Film exhibitor and distributor Akshaye Rathi believes it is perfectly fine to have films clashing at the box office. “We’ve had all kinds of scenarios – there have been movies like Jab Tak Hai Jaan, Veer Zaara, Don, Om Shanti Om and Raees, which came with other films and did better. And we’ve also had movies like Zero and a couple of others, which also came with other films and didn’t do as well as the others. It is a part and parcel of the movie business, where fortunes change very regularly. And you know, every Friday sets a new model,” he says.
Film analyst and distributor Raj Bansal has an interesting observation. “The clash between two big films has been accepted and most of the time successful. But the clash between a biggie and a non-star cast film never works for the small film at the box office,” he says. “There may be some exceptions (like Sholay and Jai Santoshi Maa) but majorly it works in favour of big film. The cinema owners prefer to release a big film and so does the audience. The safe bet for a small film is to release solo, if possible.”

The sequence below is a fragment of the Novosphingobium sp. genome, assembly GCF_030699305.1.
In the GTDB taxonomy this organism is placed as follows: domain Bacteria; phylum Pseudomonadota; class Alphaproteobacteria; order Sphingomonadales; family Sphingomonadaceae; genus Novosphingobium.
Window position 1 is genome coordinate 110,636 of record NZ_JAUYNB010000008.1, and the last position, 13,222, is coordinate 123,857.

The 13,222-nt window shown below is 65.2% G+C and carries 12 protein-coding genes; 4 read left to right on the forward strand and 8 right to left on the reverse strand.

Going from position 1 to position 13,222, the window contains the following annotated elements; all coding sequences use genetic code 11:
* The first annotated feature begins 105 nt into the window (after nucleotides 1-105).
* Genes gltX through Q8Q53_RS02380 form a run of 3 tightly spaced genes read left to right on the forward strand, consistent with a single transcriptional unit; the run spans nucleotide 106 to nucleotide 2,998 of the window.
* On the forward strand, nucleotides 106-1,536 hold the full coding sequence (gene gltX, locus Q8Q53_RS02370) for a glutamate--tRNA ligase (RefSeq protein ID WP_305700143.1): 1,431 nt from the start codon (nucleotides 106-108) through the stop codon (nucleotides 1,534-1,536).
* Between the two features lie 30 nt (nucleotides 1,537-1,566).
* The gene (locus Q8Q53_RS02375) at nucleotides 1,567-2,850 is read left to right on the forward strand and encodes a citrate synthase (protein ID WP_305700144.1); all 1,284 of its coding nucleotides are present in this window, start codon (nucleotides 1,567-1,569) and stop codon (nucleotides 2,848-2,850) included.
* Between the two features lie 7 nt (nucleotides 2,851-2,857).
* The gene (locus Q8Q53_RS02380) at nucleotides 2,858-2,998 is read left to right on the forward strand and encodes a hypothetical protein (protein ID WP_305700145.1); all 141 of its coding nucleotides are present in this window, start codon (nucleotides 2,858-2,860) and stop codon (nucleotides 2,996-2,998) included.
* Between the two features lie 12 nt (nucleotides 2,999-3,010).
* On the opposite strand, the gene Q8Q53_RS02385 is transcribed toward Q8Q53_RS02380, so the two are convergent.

The year 2001 saw two of the biggest films clash at the box office – Gadar and Lagaan. Recalling the same, Gadar director Anil Sharma tells ETimes, “We merely focussed on the film and never thought which film it is clashing with. People worry when there is a clash because the screens get reduced. But it’s not that multiple releases cannot survive at the box office. If the film is good, it will perform. Look at Kantara, for example. It was such an underdog that surprised us all with its content.”